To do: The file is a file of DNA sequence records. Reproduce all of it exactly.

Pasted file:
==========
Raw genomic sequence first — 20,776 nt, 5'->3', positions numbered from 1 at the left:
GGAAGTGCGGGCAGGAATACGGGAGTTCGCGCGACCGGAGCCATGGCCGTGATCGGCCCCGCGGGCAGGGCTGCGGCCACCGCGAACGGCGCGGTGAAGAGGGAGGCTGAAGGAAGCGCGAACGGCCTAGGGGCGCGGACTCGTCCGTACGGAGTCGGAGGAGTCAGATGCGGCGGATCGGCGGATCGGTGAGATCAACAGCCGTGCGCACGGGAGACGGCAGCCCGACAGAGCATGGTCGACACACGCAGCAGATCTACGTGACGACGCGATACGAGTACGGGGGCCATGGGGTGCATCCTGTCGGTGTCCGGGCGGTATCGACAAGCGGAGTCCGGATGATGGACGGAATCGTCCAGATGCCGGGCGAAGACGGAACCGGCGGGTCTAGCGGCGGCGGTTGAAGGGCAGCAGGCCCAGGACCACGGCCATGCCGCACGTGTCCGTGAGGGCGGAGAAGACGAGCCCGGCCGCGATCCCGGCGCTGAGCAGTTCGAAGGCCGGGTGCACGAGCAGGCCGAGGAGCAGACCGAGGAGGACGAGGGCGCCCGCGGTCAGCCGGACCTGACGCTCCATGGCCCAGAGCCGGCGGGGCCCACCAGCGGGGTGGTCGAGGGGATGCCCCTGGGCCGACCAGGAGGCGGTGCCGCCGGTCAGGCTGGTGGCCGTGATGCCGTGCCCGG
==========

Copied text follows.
Raw genomic sequence first — 20,776 nt, 5'->3', positions numbered from 1 at the left:
GGAAGTGCGGGCAGGAATACGGGAGTTCGCGCGACCGGAGCCATGGCCGTGATCGGCCCCGCGGGCAGGGCTGCGGCCACCGCGAACGGCGCGGTGAAGAGGGAGGCTGAAGGAAGCGCGAACGGCCTAGGGGCGCGGACTCGTCCGTACGGAGTCGGAGGAGTCAGATGCGGCGGATCGGCGGATCGGTGAGATCAACAGCCGTGCGCACGGGAGACGGCAGCCCGACAGAGCATGGTCGACACACGCAGCAGATCTACGTGACGACGCGATACGAGTACGGGGGCCATGGGGTGCATCCTGTCGGTGTCCGGGCGGTATCGACAAGCGGAGTCCGGATGATGGACGGAATCGTCCAGATGCCGGGCGAAGACGGAACCGGCGGGTCTAGCGGCGGCGGTTGAAGGGCAGCAGGCCCAGGACCACGGCCATGCCGCACGTGTCCGTGAGGGCGGAGAAGACGAGCCCGGCCGCGATCCCGGCGCTGAGCAGTTCGAAGGCCGGGTGCACGAGCAGGCCGAGGAGCAGACCGAGGAGGACGAGGGCGCCCGCGGTCAGCCGGACCTGACGCTCCATGGCCCAGAGCCGGCGGGGCCCACCAGCGGGGTGGTCGAGGGGATGCCCCTGGGCCGACCAGGAGGCGGTGCCGCCGGTCAGGCTGGTGGCCGTGATGCCGTGCCCGG